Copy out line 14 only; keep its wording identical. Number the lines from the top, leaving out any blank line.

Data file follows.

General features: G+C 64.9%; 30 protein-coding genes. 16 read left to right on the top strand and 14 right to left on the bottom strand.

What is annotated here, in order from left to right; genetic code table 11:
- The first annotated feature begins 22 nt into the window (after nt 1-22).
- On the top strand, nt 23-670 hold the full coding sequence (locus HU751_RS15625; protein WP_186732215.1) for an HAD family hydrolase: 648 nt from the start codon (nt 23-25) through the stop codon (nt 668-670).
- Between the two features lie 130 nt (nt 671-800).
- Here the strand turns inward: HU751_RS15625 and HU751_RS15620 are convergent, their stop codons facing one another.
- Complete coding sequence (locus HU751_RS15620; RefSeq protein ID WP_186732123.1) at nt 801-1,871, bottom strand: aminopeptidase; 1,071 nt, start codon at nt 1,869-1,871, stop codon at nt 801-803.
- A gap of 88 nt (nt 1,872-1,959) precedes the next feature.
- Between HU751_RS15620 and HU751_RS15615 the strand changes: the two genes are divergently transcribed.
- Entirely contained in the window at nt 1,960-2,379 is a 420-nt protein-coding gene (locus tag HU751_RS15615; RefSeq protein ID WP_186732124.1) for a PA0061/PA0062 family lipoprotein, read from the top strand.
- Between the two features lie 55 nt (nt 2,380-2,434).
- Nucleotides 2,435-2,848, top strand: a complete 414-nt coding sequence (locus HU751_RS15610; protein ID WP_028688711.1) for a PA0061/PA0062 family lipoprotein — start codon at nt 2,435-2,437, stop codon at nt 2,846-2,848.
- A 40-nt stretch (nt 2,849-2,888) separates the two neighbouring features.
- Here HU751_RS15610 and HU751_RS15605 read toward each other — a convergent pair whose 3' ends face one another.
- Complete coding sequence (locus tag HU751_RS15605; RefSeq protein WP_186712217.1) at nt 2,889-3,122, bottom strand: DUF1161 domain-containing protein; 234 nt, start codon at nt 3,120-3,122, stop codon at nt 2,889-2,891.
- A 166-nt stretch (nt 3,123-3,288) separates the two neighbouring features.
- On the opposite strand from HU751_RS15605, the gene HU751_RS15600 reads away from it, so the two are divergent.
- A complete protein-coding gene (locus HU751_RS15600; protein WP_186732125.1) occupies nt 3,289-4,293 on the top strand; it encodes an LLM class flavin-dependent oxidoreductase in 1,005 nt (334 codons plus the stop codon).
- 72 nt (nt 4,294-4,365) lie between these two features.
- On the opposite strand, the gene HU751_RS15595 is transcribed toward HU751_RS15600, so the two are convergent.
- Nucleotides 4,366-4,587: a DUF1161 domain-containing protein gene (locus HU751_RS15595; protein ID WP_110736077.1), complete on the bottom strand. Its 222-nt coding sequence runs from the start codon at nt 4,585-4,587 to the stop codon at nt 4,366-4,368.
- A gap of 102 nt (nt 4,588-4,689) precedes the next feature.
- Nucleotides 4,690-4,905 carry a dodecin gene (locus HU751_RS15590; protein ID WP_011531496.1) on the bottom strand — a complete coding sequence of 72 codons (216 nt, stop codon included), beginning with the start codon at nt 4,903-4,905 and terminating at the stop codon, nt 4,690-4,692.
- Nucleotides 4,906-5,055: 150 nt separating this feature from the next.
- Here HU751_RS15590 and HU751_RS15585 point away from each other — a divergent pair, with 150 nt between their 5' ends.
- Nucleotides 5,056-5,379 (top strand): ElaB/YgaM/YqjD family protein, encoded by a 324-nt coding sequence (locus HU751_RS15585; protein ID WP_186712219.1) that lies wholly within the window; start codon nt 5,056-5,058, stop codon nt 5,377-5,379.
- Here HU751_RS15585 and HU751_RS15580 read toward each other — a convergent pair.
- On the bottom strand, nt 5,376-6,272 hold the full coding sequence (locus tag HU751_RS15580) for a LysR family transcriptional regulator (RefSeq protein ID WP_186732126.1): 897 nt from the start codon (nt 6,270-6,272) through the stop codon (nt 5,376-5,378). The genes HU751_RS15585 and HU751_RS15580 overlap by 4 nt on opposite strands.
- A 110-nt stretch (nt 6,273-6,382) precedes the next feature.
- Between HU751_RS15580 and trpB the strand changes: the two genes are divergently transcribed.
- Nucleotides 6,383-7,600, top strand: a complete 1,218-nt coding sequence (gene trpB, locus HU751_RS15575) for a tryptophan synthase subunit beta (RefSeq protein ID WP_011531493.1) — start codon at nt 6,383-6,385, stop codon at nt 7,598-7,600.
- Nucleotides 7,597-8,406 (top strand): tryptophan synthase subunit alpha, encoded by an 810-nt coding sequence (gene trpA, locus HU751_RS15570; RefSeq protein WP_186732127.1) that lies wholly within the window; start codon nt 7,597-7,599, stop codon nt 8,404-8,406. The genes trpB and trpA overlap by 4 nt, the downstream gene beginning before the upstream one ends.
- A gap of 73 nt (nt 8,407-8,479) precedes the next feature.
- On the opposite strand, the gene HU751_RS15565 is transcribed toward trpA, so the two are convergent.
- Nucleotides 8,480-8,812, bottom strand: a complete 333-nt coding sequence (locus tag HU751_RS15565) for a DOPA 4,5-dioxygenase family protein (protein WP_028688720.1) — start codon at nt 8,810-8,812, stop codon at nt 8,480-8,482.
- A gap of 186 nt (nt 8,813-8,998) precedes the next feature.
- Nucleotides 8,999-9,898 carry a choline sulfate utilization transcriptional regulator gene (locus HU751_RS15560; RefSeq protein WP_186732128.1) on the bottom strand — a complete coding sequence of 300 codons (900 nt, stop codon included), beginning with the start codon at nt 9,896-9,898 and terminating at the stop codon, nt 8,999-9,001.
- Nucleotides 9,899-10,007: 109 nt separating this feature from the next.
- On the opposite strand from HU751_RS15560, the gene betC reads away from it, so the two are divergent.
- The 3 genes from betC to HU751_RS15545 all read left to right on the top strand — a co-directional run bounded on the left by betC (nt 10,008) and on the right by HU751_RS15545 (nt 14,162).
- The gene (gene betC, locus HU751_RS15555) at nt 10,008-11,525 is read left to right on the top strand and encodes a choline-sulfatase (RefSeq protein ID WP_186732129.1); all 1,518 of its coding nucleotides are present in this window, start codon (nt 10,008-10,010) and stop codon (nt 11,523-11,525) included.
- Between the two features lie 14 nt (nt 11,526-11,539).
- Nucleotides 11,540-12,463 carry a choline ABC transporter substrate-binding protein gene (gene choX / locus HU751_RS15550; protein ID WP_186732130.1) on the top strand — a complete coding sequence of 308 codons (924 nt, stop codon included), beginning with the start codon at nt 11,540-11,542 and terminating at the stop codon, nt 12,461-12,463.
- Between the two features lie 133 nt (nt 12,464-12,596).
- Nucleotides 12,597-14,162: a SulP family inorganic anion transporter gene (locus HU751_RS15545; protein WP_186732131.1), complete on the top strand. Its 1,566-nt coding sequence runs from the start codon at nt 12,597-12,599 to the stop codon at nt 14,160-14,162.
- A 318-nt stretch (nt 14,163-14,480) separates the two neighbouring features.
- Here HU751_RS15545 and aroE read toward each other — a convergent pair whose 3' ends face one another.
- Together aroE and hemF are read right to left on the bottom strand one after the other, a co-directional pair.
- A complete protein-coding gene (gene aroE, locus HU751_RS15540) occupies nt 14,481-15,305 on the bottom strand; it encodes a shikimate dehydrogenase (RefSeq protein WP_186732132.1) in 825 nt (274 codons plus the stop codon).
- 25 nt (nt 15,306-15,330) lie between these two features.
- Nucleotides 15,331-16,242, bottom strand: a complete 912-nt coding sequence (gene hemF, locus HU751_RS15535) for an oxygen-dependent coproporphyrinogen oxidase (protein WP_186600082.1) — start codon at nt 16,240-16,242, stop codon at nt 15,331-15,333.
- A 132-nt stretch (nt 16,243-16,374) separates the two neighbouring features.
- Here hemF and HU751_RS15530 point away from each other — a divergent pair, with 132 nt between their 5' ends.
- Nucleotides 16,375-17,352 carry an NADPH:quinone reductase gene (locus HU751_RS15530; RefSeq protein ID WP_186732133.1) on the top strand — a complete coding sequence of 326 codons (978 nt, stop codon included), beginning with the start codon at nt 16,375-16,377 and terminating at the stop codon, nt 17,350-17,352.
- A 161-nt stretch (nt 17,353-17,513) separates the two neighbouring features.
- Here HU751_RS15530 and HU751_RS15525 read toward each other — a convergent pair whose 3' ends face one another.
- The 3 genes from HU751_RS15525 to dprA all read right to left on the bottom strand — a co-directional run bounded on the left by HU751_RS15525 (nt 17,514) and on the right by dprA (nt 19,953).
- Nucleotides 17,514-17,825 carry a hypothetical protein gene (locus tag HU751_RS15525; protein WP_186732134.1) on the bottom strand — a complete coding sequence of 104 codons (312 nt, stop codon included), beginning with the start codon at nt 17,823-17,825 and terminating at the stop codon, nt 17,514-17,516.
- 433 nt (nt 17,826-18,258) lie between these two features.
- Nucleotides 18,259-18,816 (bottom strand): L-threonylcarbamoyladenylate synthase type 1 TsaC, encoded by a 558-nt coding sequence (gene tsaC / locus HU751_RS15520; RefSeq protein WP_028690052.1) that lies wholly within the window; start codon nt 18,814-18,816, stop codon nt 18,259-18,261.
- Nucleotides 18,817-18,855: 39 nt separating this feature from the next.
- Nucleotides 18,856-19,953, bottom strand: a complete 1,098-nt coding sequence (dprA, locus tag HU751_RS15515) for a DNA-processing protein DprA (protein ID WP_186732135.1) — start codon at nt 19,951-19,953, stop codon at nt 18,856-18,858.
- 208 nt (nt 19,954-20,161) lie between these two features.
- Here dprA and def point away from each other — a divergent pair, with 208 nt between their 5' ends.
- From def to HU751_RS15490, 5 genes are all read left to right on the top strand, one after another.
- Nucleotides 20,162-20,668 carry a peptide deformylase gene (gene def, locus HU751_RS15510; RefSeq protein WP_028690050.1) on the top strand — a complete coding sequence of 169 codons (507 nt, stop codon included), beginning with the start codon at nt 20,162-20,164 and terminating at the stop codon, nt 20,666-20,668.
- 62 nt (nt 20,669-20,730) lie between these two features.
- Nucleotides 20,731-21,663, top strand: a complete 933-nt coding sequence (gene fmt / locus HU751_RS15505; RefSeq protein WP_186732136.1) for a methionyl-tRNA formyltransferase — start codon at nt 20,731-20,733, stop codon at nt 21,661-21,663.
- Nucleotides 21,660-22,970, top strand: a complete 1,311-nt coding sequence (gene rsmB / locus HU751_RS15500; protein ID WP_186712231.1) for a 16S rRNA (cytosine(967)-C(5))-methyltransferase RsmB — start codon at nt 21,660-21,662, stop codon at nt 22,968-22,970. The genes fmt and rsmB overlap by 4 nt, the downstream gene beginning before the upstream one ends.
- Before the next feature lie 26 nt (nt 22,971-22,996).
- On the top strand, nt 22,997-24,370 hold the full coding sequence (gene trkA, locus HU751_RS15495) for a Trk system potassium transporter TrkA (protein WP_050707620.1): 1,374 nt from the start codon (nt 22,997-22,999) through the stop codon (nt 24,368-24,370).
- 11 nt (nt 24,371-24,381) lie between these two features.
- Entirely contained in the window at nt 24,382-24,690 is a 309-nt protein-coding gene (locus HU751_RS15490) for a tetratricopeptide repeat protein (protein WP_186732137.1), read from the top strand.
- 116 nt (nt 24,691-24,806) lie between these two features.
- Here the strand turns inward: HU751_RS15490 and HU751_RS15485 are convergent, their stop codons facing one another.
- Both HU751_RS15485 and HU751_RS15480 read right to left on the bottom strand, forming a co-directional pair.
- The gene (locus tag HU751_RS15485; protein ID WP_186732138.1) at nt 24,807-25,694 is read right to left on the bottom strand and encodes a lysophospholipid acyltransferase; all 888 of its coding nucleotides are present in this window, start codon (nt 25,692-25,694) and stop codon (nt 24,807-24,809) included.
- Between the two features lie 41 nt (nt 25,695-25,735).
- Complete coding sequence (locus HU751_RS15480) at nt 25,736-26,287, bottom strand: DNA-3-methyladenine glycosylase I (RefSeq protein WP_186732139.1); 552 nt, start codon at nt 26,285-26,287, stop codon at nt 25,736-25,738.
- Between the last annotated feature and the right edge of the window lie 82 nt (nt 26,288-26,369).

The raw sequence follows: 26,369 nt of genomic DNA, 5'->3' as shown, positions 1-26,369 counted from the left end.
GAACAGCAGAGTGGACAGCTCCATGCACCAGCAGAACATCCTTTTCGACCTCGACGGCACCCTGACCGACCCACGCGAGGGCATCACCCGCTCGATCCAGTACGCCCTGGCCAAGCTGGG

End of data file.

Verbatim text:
- Here HU751_RS15610 and HU751_RS15605 read toward each other — a convergent pair whose 3' ends face one another.